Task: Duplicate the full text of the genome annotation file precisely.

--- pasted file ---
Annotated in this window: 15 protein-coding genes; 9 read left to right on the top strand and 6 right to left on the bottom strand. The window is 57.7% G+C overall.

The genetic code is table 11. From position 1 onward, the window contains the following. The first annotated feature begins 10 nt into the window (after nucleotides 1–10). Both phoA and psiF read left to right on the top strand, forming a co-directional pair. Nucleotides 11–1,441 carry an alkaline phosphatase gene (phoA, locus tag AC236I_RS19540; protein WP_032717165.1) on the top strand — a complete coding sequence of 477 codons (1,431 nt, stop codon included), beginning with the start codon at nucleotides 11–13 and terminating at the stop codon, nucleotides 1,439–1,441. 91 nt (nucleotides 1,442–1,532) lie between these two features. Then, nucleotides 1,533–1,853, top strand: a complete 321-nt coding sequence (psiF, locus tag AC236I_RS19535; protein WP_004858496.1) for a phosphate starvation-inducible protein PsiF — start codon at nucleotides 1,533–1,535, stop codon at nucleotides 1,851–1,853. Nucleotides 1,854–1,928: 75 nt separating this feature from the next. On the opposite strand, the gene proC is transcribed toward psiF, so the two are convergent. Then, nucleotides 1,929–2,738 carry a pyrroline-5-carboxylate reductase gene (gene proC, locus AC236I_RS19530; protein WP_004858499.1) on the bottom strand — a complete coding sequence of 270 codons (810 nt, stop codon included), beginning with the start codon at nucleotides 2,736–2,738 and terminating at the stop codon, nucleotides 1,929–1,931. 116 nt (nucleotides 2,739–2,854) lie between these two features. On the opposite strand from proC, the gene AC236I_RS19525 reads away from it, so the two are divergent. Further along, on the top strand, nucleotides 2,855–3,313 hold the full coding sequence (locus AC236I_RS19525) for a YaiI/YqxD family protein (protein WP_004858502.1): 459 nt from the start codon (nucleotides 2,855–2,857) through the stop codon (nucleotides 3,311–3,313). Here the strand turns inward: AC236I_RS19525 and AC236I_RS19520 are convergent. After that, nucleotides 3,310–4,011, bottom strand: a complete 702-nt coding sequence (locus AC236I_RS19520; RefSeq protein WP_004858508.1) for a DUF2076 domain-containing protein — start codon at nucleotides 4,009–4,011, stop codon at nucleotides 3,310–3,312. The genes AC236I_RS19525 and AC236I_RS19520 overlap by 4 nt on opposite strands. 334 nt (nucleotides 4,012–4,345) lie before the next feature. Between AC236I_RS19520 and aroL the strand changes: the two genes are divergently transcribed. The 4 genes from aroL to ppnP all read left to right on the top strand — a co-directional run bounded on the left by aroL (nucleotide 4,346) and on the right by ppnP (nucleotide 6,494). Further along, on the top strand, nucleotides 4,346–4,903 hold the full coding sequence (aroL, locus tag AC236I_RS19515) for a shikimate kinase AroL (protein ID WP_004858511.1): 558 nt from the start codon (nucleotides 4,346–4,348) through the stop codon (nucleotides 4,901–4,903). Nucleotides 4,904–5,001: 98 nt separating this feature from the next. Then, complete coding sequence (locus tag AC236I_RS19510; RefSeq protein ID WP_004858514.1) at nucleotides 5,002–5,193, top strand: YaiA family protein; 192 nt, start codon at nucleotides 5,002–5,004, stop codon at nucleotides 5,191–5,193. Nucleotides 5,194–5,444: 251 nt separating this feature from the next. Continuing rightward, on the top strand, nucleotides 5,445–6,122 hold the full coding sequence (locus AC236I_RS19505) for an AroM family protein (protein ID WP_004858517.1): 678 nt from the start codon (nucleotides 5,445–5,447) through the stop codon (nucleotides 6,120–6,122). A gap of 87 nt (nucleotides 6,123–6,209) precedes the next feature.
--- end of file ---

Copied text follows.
Annotated in this window: 15 protein-coding genes; 9 read left to right on the top strand and 6 right to left on the bottom strand. The window is 57.7% G+C overall.

The genetic code is table 11. From position 1 onward, the window contains the following. The first annotated feature begins 10 nt into the window (after nucleotides 1–10). Both phoA and psiF read left to right on the top strand, forming a co-directional pair. Nucleotides 11–1,441 carry an alkaline phosphatase gene (phoA, locus tag AC236I_RS19540; protein WP_032717165.1) on the top strand — a complete coding sequence of 477 codons (1,431 nt, stop codon included), beginning with the start codon at nucleotides 11–13 and terminating at the stop codon, nucleotides 1,439–1,441. 91 nt (nucleotides 1,442–1,532) lie between these two features. Then, nucleotides 1,533–1,853, top strand: a complete 321-nt coding sequence (psiF, locus tag AC236I_RS19535; protein WP_004858496.1) for a phosphate starvation-inducible protein PsiF — start codon at nucleotides 1,533–1,535, stop codon at nucleotides 1,851–1,853. Nucleotides 1,854–1,928: 75 nt separating this feature from the next. On the opposite strand, the gene proC is transcribed toward psiF, so the two are convergent. Then, nucleotides 1,929–2,738 carry a pyrroline-5-carboxylate reductase gene (gene proC, locus AC236I_RS19530; protein WP_004858499.1) on the bottom strand — a complete coding sequence of 270 codons (810 nt, stop codon included), beginning with the start codon at nucleotides 2,736–2,738 and terminating at the stop codon, nucleotides 1,929–1,931. 116 nt (nucleotides 2,739–2,854) lie between these two features. On the opposite strand from proC, the gene AC236I_RS19525 reads away from it, so the two are divergent. Further along, on the top strand, nucleotides 2,855–3,313 hold the full coding sequence (locus AC236I_RS19525) for a YaiI/YqxD family protein (protein WP_004858502.1): 459 nt from the start codon (nucleotides 2,855–2,857) through the stop codon (nucleotides 3,311–3,313). Here the strand turns inward: AC236I_RS19525 and AC236I_RS19520 are convergent. After that, nucleotides 3,310–4,011, bottom strand: a complete 702-nt coding sequence (locus AC236I_RS19520; RefSeq protein WP_004858508.1) for a DUF2076 domain-containing protein — start codon at nucleotides 4,009–4,011, stop codon at nucleotides 3,310–3,312. The genes AC236I_RS19525 and AC236I_RS19520 overlap by 4 nt on opposite strands. 334 nt (nucleotides 4,012–4,345) lie before the next feature. Between AC236I_RS19520 and aroL the strand changes: the two genes are divergently transcribed. The 4 genes from aroL to ppnP all read left to right on the top strand — a co-directional run bounded on the left by aroL (nucleotide 4,346) and on the right by ppnP (nucleotide 6,494). Further along, on the top strand, nucleotides 4,346–4,903 hold the full coding sequence (aroL, locus tag AC236I_RS19515) for a shikimate kinase AroL (protein ID WP_004858511.1): 558 nt from the start codon (nucleotides 4,346–4,348) through the stop codon (nucleotides 4,901–4,903). Nucleotides 4,904–5,001: 98 nt separating this feature from the next. Then, complete coding sequence (locus tag AC236I_RS19510; RefSeq protein ID WP_004858514.1) at nucleotides 5,002–5,193, top strand: YaiA family protein; 192 nt, start codon at nucleotides 5,002–5,004, stop codon at nucleotides 5,191–5,193. Nucleotides 5,194–5,444: 251 nt separating this feature from the next. Continuing rightward, on the top strand, nucleotides 5,445–6,122 hold the full coding sequence (locus AC236I_RS19505) for an AroM family protein (protein ID WP_004858517.1): 678 nt from the start codon (nucleotides 5,445–5,447) through the stop codon (nucleotides 6,120–6,122). A gap of 87 nt (nucleotides 6,123–6,209) precedes the next feature.